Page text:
I just put the last pebble Bruce gave me in a special place.
- Bruce Walters
Bruce Walters is a professor of art at Western Illinois University.
Shaping a Community
I've heard several comedians say that they knew they had "made it" when they were asked to perform on The Tonight Show Starring Johnny Carson and Johnny invited them to sit down and chat with him after their set. As an artist in the Quad Cities area, having Bruce Carter invite you to be on Art Talks was like getting to talk with Carson back in the day.
That invitation was an indication that Bruce had seen (or heard or read) your work and felt that there was enough substance (intellectual activity and creative/productive effort) that you could participate in an hour-long conversation - and it was truly a back-and-forth conversation, about your work, your process, your influences, and your field in general. He listened. He questioned. He helped you define and articulate your thoughts, and if you "got stuck," he'd readily throw you a lifeline. In short, he cared about you. He cared about art. He cared about meaningful discourse.
After the end of your hour on Art Talks, Bruce brought out his little bag of stones and spread them out on the table for you to choose one as a gift; some were shiny, some were blues or greens, others were reds and pinks. He was always intrigued by which stone you chose and why. I frequently wondered if he was able to obtain a deeper understanding of who you were through which stone you picked. I have my stones in my studio as happy reminders of spirited conversations with a warm and sincere friend.
I still smile thinking about the first time Bruce offered me a mint from his pocket full of mints. I thought: "Is he saying I have dragon breath? Is it so foul that I'm gonna make him gasp on-air? What's the deal here?" But that was classic Bruce Carter just offering a "little pick-me-up" to brighten your day. Seriously, the next time you find yourself feeling a little down, have a mint. See if that doesn't improve your mood. Bruce brought people up with kindness and generosity.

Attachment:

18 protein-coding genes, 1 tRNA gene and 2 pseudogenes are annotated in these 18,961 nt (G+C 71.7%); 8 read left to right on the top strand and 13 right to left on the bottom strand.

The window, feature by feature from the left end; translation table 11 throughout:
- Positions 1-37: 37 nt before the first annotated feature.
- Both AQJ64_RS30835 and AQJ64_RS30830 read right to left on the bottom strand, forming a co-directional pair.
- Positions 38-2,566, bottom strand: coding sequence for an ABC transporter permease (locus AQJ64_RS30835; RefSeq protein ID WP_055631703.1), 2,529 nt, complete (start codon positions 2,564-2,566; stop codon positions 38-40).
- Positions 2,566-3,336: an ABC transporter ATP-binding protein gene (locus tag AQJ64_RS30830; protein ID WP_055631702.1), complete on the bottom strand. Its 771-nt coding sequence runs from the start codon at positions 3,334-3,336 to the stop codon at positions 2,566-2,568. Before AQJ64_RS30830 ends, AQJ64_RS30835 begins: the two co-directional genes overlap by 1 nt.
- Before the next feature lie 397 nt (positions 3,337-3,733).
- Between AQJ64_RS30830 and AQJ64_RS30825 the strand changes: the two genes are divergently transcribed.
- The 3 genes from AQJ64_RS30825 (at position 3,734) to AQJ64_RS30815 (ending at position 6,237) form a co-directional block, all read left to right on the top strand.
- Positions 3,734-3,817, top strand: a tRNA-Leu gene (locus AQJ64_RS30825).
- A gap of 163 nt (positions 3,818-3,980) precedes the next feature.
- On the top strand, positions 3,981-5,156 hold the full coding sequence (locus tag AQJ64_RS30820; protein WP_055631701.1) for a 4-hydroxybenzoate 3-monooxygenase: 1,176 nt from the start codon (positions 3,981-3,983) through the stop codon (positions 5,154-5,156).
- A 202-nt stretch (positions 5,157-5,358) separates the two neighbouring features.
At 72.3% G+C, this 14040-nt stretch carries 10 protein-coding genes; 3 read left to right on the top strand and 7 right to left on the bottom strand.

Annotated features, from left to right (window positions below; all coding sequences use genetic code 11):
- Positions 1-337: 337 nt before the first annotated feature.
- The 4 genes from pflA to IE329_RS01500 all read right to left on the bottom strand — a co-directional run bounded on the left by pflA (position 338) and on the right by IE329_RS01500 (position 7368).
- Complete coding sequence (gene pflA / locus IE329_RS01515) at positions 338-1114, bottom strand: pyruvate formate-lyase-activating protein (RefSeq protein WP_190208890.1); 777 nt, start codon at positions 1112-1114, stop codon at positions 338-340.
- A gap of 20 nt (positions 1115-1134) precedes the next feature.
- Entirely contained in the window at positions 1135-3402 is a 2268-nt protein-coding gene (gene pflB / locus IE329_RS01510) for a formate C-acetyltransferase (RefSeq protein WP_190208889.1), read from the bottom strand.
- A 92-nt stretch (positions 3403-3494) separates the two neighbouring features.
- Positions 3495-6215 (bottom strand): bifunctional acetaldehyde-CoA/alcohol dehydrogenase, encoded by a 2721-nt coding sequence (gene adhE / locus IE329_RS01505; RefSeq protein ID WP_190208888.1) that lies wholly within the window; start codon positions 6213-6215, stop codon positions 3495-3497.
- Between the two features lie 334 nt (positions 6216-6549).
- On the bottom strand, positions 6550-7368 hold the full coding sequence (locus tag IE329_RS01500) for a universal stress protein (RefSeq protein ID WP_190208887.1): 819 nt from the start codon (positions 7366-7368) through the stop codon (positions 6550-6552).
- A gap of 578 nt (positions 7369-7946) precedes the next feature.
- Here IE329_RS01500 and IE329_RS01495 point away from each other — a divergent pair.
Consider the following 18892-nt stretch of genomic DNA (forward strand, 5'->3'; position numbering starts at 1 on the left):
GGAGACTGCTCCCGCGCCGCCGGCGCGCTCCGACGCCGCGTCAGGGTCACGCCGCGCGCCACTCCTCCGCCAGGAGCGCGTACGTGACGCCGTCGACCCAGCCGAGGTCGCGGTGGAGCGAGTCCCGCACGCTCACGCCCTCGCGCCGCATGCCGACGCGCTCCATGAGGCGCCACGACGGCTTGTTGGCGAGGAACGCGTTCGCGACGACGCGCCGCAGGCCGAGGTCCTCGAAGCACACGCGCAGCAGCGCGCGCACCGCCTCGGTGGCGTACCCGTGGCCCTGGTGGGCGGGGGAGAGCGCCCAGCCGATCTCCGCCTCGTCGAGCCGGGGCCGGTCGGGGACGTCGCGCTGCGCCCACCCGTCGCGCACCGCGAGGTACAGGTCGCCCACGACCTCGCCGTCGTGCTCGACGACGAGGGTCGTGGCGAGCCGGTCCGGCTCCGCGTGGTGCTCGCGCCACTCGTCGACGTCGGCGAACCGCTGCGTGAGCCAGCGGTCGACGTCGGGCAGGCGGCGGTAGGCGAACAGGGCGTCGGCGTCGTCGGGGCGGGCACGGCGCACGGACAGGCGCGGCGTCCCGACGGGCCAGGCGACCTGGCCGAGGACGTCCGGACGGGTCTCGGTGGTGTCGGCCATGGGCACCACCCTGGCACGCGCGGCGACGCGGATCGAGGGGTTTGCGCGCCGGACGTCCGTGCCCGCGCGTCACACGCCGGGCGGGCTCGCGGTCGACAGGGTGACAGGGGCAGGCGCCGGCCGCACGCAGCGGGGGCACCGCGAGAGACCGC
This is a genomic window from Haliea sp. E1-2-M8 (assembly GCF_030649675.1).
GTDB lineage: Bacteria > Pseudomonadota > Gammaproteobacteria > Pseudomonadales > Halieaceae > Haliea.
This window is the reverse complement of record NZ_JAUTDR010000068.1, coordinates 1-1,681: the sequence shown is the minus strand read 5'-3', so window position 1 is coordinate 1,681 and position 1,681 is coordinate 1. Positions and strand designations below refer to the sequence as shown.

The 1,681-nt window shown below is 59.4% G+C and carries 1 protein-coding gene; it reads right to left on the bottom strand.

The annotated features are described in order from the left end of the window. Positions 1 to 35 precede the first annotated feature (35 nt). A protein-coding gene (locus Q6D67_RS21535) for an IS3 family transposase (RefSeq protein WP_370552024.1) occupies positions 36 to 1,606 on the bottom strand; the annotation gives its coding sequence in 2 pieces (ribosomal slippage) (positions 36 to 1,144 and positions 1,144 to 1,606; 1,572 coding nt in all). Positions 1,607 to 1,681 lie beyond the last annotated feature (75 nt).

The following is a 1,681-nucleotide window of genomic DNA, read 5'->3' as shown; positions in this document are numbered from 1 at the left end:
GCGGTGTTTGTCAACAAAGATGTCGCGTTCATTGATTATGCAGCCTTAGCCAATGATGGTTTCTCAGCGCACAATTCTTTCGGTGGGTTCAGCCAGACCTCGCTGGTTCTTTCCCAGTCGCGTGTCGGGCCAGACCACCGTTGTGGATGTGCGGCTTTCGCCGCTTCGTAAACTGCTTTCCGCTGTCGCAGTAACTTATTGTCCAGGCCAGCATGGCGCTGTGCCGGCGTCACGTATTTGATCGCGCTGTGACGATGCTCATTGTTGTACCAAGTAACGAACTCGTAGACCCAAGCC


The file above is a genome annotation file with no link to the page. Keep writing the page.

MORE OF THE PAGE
Bruce Carter had a gentle demeanor to him that flowed into his artwork. Big, Brash, and Bombastic were not the things that drove Bruce to create. His work was inspired by nuances of color, the gentle flow of the landscape, the quiet conversation between earth and sky, and the sublime moments sitting quietly at a café.
Nestled in the Artists First show (on display through January 11) on the fourth floor of the Figge Art Museum, you'll find We Found a Lovely Hotel in the Village ... , an excellent example of Bruce's oeuvre. It's a small work that comes across with the spontaneity and intimacy of an ephemeral experience captured in an artists' sketchbook. The relatively high-contrast pen-and-ink drawing explores the dense repetitions of buildings, windows, archways, terracotta roof tiles, and rows of planted crops observed while traveling abroad. In the hands of a different artist/soul, these "ingredients" would be the recipe for the visual equivalent of a frat-house food fight. But in classic Bruce Carter fashion, he created a meditative and pleasing visual experience utilizing Cubist space.
Bruce will be sorely missed by the art community here. It's a community he helped shape and nurture through his warm smile, thoughtful discourse, generous nature, keen insights, and sublime artwork. Thank you, Bruce.
- Steve Banks
Steve Banks is a local area artist and occasional contributor to the River Cities' Reader. His hobbies include eating, napping, and listening to the Scorpions.
The Godfather of Art
Already, I miss my friend; his absence is just now sinking in ... .
Bruce was one of those friends whom you might not see every day or even every month, but when you did get together, you picked up your conversation where you had last left off. He was that kind of person.
I first met him when he came to the Quad Cities to teach at Marycrest. A fellow educator. I would run into him at art events, and when the school went belly-up I would see him at his various places of employment.
It was when he started at Dabney Decorating as assistant manager that I would see him regularly. One of my former students had put my name and number in the store's Rolodex as "The Suicidal Artist's Hotline." And Bruce would call with questions about art materials that he could not answer. This is where I found out that he was a secret Firesign Theatre aficionado, and he could quote whole bits of their routines. All it would take was just a short phrase, and off he would go. Since I also had been a student of their work and had underground tapes from San Francisco, we had something more in common than art and art supplies.
Bruce was a trusted critic, too - one of the few people whose opinion I trusted. But it was a two-way street, since he would ask my opinion about his current work and we were brutally honest in our comments about each other's work and what we were doing.
When Dabney Decorating morphed into Dick Blick and Bruce took the job of manager, I was spending so much time at the store that he wanted me to come work there! The whole reason for the attention to what was going on down there was self-protection for my students; I wanted them to have a reliable source for their required materials, and that was Bruce.